A Brilliant Mind

3 minute read

No great Genius has ever existed, Aristotle said, without some touch of madness. So we mortals keep a safe distance, drawn by the allure of rare talent but wary of what might go along with it. That is what makes Benedict Cumberbatch’s latest performance–as the brilliant, tortured father of modern computing, Alan Turing, in the new film The Imitation Game–so startling to watch. As in his past portrayals of peerless minds, from Vincent van Gogh to Stephen Hawking to Sherlock Holmes, Cumberbatch captures more than the gifts that made Turing famous; he finds the humanity that makes him familiar.

After seeing the film, I marveled at how little I had heard of Turing’s story: not just his seminal role in the creation of modern computing and artificial intelligence but also the extraordinary drama of England’s Bletchley Park and the part played by his team of mathematicians in cracking the Nazis’ Enigma code. The decrypted intelligence was known as Ultra for its beyond-top-secret value. “It was thanks to Ultra,” Winston Churchill told King George VI, “that we won the war.” Yet the story remained secret for decades, and Turing himself, convicted in 1952 of “gross indecency” for his homosexuality and sentenced to chemical castration, was dead by the age of 41.

I invited one of my TIME predecessors, Walter Isaacson, to explore Turing’s life and legacy as an introduction to our annual Best Inventions package. “One of my goals in writing The Innovators,” Walter says of his new book on the drivers of the digital age, “was to get amazing people like Turing the recognition they deserved. I may have helped a little, but Benedict Cumberbatch has now done that a thousandfold.” Walter uses Turing’s tale to explore the relationship between man and machine, the nature of free will and the possibility that computers might someday become smarter than people.

In selecting the year’s 25 best inventions, we didn’t discover any superhuman electronic brains–but we did find some exhilarating innovations. The magnetic technology of a new kind of hoverboard could be used to help stabilize buildings in earthquakes; 3-D printers can now make everything from candy to cars; and the Mangalyaan, an Indian spacecraft currently in orbit around Mars, cost less to build than the movie Gravity. Who knows how far that technology could go?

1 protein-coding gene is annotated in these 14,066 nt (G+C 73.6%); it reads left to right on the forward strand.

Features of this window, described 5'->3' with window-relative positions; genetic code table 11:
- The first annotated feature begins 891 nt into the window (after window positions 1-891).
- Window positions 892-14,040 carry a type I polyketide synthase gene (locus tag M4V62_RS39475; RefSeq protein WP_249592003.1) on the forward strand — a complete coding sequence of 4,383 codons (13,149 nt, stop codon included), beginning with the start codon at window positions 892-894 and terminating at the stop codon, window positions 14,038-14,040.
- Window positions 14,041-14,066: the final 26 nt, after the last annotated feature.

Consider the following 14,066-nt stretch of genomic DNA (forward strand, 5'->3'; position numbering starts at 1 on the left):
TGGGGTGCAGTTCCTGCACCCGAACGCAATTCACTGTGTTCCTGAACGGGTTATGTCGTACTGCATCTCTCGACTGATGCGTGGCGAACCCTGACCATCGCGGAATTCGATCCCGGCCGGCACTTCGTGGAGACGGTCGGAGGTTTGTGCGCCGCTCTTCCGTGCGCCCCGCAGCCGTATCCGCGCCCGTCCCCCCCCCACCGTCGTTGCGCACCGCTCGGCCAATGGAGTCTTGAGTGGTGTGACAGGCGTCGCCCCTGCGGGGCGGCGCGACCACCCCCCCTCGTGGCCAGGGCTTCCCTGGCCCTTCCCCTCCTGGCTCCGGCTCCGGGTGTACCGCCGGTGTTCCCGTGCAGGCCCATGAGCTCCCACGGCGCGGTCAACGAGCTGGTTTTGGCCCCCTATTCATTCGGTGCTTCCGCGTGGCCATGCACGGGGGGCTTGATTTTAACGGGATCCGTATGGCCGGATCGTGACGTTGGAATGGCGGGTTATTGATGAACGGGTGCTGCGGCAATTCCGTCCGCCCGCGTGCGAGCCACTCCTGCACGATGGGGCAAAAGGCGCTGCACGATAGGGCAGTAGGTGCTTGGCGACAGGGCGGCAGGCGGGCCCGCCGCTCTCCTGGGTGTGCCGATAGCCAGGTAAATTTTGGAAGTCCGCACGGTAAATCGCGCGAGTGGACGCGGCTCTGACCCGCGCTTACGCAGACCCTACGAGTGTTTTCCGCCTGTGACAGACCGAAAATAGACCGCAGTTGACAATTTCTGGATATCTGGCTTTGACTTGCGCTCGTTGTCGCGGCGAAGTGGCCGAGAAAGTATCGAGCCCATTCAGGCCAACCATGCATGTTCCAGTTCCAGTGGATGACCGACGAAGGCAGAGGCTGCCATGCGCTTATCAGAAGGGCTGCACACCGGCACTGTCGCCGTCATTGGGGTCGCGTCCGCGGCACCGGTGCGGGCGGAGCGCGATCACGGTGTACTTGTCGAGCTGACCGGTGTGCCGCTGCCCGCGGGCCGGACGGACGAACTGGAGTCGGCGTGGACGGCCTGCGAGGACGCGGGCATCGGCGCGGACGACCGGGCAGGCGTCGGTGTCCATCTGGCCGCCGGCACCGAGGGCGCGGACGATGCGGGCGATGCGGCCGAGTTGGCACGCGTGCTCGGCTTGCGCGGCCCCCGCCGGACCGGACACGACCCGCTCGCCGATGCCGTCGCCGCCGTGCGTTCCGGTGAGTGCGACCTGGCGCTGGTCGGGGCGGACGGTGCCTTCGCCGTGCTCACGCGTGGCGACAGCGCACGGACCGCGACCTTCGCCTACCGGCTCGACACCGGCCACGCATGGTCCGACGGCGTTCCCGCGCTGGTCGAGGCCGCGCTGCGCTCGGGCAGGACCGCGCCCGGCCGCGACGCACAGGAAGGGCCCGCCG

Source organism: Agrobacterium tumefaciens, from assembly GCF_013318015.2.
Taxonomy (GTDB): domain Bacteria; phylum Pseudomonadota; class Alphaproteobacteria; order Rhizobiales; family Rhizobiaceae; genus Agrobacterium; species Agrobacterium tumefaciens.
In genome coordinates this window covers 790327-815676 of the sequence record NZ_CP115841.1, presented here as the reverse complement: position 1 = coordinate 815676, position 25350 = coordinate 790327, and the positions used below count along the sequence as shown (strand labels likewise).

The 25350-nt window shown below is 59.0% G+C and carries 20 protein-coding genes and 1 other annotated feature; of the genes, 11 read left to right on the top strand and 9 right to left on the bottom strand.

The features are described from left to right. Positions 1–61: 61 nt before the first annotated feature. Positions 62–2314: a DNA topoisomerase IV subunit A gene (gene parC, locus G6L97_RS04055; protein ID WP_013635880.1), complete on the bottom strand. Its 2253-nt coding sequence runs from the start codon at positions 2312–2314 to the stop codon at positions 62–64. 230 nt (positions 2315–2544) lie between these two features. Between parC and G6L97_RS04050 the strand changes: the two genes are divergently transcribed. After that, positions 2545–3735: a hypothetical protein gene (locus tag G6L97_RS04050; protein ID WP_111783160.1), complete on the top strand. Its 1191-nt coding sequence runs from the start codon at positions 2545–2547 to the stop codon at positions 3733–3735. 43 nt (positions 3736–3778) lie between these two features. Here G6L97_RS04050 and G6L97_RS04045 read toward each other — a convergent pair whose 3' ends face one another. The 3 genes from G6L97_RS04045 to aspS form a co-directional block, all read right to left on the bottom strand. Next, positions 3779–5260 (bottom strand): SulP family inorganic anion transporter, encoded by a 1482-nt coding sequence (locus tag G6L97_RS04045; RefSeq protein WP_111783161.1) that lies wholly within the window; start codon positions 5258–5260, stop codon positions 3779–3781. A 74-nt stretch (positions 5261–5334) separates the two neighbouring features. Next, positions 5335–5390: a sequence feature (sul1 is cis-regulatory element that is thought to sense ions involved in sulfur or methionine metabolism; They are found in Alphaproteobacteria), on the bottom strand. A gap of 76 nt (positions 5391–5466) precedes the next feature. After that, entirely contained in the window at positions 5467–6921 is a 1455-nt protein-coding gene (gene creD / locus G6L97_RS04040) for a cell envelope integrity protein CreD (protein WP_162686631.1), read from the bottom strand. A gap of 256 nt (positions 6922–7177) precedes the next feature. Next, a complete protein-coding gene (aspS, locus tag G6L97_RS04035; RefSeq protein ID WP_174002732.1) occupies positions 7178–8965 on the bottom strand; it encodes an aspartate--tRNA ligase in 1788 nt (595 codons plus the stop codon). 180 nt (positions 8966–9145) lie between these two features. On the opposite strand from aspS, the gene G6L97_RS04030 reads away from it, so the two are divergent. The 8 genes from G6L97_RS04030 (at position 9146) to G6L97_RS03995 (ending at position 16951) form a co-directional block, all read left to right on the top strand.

And then some inventions are just fun. It fell to editors Dan Macsai and Siobhan O’Connor to sample edible ice cream wrappers. The treats came packed in dry ice and were a muddy beige color. “When we first saw them, Siobhan and I just sat there staring, like, ‘Do we actually have to eat these?'” Macsai recalls. “So we split one and took a bite together–and it was delicious. Like, better than actual ice cream, and healthier too.”

A final note: there were two celebrities at our cover shoot in Los Angeles. There was Cumberbatch, of course. But the other star was an actual Enigma machine. “I studied World War II extensively, especially about the Enigma machine,” says photographer Dan Winters, “and we thought it would be a great prop to have in the shoot.” So we arranged a loan from the Computer History Museum in Mountain View, Calif., which required white-glove handling by the museum’s Carol Stiglic, who carefully positioned the machine in the set that Winters had built and shipped from his Austin studio.

Nancy Gibbs, EDITOR

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